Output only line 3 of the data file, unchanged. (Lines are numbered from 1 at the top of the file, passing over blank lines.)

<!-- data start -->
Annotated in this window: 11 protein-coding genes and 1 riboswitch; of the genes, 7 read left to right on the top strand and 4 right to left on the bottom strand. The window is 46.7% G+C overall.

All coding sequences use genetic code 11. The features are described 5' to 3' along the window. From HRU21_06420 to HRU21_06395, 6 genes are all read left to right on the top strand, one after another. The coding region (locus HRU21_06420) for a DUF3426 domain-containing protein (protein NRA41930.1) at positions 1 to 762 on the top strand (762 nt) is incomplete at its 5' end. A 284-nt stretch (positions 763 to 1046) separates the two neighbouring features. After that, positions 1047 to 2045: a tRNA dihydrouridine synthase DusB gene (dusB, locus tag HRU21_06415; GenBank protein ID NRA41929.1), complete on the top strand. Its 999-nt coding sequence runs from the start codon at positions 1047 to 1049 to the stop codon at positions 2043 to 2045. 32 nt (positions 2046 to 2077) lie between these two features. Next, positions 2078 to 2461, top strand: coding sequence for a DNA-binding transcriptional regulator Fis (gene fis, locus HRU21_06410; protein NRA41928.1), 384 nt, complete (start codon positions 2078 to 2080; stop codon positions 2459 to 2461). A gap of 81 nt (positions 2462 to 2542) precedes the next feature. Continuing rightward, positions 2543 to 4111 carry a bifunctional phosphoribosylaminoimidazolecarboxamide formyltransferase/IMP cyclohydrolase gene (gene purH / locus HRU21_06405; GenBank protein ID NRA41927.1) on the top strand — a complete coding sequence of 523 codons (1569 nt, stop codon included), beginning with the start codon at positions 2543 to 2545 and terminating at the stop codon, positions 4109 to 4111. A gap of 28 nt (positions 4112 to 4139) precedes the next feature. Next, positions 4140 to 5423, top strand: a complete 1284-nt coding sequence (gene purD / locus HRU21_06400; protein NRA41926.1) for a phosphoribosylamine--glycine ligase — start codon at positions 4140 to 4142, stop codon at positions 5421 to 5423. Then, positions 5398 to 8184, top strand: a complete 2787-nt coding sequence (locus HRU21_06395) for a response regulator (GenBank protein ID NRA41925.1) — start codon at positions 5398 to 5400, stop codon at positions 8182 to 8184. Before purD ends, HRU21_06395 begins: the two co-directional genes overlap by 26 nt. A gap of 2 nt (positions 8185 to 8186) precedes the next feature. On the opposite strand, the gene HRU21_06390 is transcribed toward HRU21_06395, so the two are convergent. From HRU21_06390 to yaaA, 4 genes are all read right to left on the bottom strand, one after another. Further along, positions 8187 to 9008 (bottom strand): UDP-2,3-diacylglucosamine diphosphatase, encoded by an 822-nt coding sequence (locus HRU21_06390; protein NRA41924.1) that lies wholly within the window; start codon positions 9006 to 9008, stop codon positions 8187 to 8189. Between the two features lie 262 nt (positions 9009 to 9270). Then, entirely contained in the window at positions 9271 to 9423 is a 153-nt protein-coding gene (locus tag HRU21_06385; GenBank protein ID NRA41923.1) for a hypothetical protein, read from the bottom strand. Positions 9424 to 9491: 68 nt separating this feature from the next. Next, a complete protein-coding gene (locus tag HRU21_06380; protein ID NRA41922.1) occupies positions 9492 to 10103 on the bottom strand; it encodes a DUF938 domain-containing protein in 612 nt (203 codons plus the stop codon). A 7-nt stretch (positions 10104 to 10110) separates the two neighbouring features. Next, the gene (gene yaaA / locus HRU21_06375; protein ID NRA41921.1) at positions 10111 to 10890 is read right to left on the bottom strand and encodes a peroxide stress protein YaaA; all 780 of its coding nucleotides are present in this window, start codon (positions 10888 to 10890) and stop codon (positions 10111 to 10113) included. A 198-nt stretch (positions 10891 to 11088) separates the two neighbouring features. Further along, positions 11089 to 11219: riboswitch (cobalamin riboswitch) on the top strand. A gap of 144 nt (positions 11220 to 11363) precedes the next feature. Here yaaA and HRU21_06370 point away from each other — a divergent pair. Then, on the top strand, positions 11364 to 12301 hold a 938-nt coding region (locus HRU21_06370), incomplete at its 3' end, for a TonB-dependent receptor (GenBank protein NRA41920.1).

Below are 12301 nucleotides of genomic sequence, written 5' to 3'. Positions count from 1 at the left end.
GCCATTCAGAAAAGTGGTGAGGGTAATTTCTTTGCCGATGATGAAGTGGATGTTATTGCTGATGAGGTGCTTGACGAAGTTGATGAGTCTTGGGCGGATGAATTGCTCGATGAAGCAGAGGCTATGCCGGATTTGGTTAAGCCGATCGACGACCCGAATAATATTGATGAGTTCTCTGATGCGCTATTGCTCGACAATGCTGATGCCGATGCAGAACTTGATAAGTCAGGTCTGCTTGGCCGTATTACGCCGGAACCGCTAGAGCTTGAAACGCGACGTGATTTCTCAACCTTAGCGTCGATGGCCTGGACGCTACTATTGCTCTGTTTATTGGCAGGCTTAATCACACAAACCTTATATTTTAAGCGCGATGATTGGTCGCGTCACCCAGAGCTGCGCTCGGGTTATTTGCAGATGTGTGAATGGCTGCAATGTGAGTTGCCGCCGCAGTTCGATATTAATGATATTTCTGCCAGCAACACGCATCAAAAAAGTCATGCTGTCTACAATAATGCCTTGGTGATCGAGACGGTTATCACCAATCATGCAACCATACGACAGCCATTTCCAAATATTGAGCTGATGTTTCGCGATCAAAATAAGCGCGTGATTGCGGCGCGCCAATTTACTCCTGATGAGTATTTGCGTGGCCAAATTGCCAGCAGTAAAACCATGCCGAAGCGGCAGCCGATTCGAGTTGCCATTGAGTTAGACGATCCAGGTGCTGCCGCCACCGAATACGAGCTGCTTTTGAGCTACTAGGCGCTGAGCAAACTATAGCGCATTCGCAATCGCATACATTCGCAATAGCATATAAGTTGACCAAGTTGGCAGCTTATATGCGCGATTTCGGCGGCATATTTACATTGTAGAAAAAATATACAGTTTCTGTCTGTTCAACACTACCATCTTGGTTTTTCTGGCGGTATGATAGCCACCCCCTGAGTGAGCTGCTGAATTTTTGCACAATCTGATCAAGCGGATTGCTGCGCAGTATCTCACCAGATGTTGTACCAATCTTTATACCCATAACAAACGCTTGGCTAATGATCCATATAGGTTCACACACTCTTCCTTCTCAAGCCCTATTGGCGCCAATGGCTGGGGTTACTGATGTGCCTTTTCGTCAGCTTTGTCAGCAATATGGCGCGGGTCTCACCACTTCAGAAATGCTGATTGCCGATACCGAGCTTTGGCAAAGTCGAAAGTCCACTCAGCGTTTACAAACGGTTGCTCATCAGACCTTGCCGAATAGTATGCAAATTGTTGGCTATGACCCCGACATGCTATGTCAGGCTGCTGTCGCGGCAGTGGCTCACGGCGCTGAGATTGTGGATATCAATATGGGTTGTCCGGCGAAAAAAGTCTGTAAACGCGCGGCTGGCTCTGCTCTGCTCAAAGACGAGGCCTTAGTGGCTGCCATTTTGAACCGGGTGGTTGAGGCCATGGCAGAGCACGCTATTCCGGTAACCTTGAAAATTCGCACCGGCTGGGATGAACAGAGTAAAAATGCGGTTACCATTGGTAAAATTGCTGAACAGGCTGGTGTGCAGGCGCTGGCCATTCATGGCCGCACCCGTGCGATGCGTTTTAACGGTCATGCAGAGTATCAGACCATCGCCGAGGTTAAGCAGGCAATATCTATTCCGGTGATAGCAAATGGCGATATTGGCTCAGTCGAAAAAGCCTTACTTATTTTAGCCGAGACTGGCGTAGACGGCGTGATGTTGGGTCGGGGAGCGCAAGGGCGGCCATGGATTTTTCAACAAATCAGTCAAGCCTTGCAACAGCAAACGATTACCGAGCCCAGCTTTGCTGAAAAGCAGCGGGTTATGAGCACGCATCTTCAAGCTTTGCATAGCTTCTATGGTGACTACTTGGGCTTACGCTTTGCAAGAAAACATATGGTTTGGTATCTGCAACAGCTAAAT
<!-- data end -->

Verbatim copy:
Below are 12301 nucleotides of genomic sequence, written 5' to 3'. Positions count from 1 at the left end.